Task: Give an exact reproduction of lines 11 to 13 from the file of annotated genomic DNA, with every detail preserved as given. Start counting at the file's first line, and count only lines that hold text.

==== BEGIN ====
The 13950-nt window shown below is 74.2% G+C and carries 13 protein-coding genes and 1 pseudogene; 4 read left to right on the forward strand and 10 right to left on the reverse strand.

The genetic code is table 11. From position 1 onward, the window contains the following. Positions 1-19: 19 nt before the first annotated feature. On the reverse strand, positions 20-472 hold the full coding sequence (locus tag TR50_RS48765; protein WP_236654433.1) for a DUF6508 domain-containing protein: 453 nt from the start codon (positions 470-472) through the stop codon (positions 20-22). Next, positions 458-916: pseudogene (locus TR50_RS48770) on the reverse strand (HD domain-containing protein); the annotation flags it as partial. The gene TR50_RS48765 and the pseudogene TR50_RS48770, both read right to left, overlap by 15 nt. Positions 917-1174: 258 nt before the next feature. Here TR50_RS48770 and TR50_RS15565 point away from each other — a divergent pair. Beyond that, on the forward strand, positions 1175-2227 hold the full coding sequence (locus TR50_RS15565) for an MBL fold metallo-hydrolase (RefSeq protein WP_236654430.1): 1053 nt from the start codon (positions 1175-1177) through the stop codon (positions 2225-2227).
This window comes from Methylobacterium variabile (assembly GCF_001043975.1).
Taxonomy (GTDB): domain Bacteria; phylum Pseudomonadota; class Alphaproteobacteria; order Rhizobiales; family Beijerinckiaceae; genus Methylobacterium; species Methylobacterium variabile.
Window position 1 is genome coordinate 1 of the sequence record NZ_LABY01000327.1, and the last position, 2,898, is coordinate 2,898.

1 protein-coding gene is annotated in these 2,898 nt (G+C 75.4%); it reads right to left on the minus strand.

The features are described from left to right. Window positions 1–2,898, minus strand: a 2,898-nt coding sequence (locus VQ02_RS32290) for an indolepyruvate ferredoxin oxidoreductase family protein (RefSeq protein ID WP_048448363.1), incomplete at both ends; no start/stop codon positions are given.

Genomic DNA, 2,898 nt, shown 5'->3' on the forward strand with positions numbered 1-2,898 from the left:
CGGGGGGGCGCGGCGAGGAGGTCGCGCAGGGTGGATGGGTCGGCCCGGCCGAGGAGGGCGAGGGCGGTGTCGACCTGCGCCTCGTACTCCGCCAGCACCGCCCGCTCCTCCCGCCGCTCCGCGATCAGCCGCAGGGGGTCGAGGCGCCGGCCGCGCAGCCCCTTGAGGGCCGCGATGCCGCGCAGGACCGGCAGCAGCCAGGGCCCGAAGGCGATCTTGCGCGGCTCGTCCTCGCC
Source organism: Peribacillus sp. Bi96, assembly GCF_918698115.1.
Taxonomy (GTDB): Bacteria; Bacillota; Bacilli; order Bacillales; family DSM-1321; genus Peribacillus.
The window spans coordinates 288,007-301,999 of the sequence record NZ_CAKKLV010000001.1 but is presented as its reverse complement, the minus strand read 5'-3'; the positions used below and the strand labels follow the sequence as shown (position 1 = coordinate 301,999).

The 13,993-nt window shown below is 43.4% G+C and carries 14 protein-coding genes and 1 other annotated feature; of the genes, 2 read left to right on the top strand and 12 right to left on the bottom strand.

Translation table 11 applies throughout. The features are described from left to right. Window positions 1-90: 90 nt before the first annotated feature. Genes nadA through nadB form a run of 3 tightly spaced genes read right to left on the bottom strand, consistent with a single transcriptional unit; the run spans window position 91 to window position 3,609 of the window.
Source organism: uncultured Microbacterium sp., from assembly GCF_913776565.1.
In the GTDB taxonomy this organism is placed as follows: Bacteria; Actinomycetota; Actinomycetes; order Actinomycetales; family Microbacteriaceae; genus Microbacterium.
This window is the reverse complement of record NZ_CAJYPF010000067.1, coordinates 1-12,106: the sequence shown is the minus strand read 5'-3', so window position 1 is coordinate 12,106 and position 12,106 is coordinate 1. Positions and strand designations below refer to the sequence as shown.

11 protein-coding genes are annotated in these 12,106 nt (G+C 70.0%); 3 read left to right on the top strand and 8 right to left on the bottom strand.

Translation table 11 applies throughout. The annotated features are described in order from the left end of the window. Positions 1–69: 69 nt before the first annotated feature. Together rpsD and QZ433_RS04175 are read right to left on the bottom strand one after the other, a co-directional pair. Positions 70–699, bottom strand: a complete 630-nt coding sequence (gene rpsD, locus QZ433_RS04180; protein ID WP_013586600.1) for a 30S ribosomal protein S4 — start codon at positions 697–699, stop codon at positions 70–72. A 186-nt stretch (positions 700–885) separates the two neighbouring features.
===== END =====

Taxonomy (GTDB): Bacteria; Bacillota; Bacilli; order Bacillales; family DSM-1321; genus Peribacillus.
The window spans coordinates 288,007-301,999 of the sequence record NZ_CAKKLV010000001.1 but is presented as its reverse complement, the minus strand read 5'-3'; the positions used below and the strand labels follow the sequence as shown (position 1 = coordinate 301,999).

The 13,993-nt window shown below is 43.4% G+C and carries 14 protein-coding genes and 1 other annotated feature; of the genes, 2 read left to right on the top strand and 12 right to left on the bottom strand.